ESG may also be catching on, but “make sure your company’s good deeds are profitable and scalable,” said Richard Hutchinson, BCG managing director and senior partner, as well as global leader for Social Impact practice. “Investors, employees, governments, and other stakeholders increasingly expect companies to work for the public good. These expectations have risen dramatically in just the past few years,” he said. “My advice is that if you want to make a real social impact, find something you can do profitably. Because if it’s profitable, it’s scalable. And if a solution is scalable, it can be really powerful.” The trick, Mr. Hutchinson said, is to find ways to incorporate such initiatives into the core business.
Organizations also need to rethink and recalibrate their talent management framework, said BCG Managing Director and Senior Partner Deborah Lovich. That, she said, involves finding out what makes key workers tick or dissatisfied and then collaborating with them to craft better structures and arrangements that would be good for both them and the business.
Finally — for those considering adoption of artificial intelligence (AI) — there is a need to first understand AI’s full potential for one’s business before moving forward, said François Candelon, BCG managing director and senior partner, as well as global director of its Henderson Institute think tank. “CEOs know that it’s important and are ready to make serious investments,” Mr. Candelon said of AI. “But many don’t really understand what to do with it. To borrow a French saying, it’s like giving a knife to a chicken. Not surprisingly, only around 10% of companies say that they see significant financial returns on their AI investments, according to a recent study we at BCG conducted with MIT Sloan Management Review.”
Zeroing in on digital transformation, McKinsey & Co. said that while most organizations have dived into digitalization to varying degrees, “simply getting projects off the drawing board doesn’t guarantee that the organization is increasing revenue, profitability, market share, efficiency, or competitive moats as a result.” Besides having the top brass engaged in this effort, ensuring success would require prioritizing scalable initiatives that will substantially improve organization performance, focusing on minimally viable outcomes that can be improved over time, as well as measuring and tracking the impact and value creation of digital initiatives. (6)
“To maximize returns, we recommend transforming one business domain at a time and broadening from there for traction and coherence,” Laura LaBerge, director of Capabilities for Digital Strategy at McKinsey’s Stamford, Connecticut, office as well as senior partners Kate Smaje and Rodney Zemmel said in a June 2022 article. Focusing on one critical process or function at a time, they said, “allows organizations to leverage similar data sets, technology solutions, and team members for multiple use cases, which ultimately saves time and expense.” (7)
They also noted that, among others, use of digital technologies to achieve competitive differentiation in terms of customer engagement and innovation, rather than to merely achieve cost efficiencies, would have better chances of reaping these investments’ full value.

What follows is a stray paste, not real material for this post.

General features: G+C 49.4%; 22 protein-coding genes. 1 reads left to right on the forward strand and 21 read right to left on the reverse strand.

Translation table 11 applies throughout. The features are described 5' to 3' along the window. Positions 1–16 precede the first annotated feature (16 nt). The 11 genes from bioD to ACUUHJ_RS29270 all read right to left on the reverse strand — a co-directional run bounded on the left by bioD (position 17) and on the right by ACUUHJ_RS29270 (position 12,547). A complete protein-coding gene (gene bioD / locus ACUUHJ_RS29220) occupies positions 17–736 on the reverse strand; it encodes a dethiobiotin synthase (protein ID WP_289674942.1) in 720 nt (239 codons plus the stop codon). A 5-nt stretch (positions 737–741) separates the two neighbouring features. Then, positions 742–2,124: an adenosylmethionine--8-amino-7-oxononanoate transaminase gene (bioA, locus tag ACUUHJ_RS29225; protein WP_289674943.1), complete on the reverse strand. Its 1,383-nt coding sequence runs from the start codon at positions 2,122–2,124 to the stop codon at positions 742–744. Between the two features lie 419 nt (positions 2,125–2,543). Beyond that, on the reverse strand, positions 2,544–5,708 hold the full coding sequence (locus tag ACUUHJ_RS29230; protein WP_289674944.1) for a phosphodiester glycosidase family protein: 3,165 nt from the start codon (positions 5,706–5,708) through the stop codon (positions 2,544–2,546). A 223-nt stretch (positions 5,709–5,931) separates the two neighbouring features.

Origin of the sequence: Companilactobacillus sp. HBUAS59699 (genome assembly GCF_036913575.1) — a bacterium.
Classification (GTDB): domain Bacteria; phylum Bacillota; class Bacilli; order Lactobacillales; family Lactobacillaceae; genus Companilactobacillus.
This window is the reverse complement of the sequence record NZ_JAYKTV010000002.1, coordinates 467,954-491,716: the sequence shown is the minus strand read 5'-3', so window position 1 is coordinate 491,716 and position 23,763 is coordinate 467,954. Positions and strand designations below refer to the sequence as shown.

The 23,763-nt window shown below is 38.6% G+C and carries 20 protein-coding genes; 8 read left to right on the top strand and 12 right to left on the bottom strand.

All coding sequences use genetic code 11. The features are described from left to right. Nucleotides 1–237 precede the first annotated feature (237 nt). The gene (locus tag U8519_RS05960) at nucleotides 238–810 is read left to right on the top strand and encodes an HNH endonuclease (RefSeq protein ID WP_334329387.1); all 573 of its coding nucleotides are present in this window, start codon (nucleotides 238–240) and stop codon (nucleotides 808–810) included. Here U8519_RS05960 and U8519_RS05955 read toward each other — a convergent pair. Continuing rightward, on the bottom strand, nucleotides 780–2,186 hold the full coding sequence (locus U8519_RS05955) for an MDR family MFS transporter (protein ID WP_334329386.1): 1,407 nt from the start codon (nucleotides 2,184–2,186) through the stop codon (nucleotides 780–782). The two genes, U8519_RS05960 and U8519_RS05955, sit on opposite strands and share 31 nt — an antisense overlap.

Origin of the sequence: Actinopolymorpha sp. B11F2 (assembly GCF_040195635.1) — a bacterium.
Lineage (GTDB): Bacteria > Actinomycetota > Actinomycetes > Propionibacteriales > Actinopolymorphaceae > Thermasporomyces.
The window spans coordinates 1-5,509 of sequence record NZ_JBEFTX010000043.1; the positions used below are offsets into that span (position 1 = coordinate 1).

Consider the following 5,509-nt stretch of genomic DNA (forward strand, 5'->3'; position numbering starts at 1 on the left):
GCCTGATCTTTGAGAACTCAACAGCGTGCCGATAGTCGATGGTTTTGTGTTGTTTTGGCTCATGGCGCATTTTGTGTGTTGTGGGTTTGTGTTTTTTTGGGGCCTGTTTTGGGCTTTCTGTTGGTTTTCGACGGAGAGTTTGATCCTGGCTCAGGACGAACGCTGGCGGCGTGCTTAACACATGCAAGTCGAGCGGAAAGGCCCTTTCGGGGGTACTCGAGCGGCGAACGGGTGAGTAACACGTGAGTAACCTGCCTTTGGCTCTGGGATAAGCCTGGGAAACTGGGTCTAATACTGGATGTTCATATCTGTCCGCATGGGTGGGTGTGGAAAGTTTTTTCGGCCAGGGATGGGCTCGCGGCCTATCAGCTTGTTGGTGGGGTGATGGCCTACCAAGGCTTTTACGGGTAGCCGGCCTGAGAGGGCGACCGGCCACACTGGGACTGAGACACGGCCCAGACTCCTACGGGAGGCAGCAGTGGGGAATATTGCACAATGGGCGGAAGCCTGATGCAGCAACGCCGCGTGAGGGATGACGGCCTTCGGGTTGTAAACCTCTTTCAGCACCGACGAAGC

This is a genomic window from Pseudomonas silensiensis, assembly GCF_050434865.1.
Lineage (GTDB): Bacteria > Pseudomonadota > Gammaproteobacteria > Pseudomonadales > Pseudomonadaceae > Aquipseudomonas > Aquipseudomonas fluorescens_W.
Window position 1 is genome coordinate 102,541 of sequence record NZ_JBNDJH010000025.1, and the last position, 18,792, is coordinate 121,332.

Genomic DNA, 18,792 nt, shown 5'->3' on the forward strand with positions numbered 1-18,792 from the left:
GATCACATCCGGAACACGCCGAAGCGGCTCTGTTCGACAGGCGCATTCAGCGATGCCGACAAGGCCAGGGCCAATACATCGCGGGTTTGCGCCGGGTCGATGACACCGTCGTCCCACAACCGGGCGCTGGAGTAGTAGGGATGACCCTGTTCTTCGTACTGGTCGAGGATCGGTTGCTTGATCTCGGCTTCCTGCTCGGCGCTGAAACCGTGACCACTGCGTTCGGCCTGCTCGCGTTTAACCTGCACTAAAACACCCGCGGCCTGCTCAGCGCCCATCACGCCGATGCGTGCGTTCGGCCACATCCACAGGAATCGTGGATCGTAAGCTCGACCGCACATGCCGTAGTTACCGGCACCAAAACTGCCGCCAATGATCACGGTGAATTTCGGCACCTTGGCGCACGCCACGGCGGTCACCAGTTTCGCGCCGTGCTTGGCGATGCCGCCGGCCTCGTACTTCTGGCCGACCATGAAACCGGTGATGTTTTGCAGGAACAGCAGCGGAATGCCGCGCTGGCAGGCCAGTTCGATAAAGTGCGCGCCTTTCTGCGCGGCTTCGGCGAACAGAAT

IN A STATE OF FLUX
Our 35th anniversary report now seeks to provide an idea of how environments have changed for a selection of industries and sectors and what stakeholders there have been doing or can do, not only to cope but also to thrive.
If anything, BusinessWorld’s own migration to the digital realm amid continuing disruption remains a work in progress. A process that accelerated a quarter after the declaration of a pandemic in March 2020 has given this publication a slew of brands in its digital portfolio, including the BusinessWorld Virtual Economic Forum; BusinessWorld B-Side podcasts available on Spotify, Apple Podcasts and Anchor; BusinessWorld Insights online discussion with experts; BusinessWorld In-Depth Magazine that now includes the Quarterly Banking Report; BWorld Lounge Viber community; and BusinessWorld One-on-One virtual interviews with top government and private sector leaders, among others.
Coming up are even more initiatives as we maximize the digital potential of BusinessWorld’s content and services. So please stay tuned.
(1) For details of the Pulse Asia and Social Weather Stations surveys from late 2019 to late last year, go to https://www.pulseasia.ph/september-2021-nationwide-survey-on-news-sources-and-use-of-the-internet-social-media-and-instant-messaging-applications/ and https://www.sws.org.ph/swsmain/artcldisppage/?artcsyscode=ART-20200908150946.
(2) Dunigan O’Keeffe, Hernan Saenz, Andrew Schwedel, and Thomas Devlin, “Getting business resilience right,” https://www.bain.com/insights/getting-business-resilience-right/; “Dispelling Five Myths on Business Resilience, https://www.bain.com/insights/dispelling-five-myths-on-business-resilience-video, Jan. 7, 2021.
(3) James Allen, “Roadmap for a post-pandemic world,” https://www.bain.com/insights/roadmap-for-a-post-pandemic-world-video, 7 April 2021.
(4) Jaxon Heinrich, Simon Henderson and Megan Portanova, “Turning inflation disruption into value with six strategic steps,” https://www.bain.com/insights/turning-inflation-disruption-into-value-with-six-strategic-steps/?utm_medium=email&utm_source=mkto&utm_campaign=OPT-q2-best-of-bain-insights-2022-07-06&utm_term=turning-inflation-disruption-into-value-with-six-strategic-steps&mkt_tok=Mzc4LU5ZVS0yMjAAAAGFdIBJ7R-mYDLZjs60DgZdBqelF2W00RGF8Wot1M5fPkIDJgXjtZ0FsEqG09-hMayL7k_Lkc5virk91aS55GvfnLfB07s6UPnuaY5R2IZ0, April 18, 2022.
(5) Priorities for the C-Suite in 2022, https://www.bcg.com/publications/2022/c-suite-executive-priorities-2022, Jan. 10, 2022.
(6) Matt Fitzpatrick and Kurt Strovink, “How do you measure success in digital?” https://www.mckinsey.com/business-functions/mckinsey-digital/our-insights/how-do-you-measure-success-in-digital-five-metrics-for-ceos, Jan 21, 2021.
(7) Laura LaBerge, Kate Smaje and Rodney Zemmel, “Three new mandates for capturing a digital transformation’s full value,” https://www.mckinsey.com/business-functions/mckinsey-digital/our-insights/three-new-mandates-for-capturing-a-digital-transformations-full-value, June 15, 2022.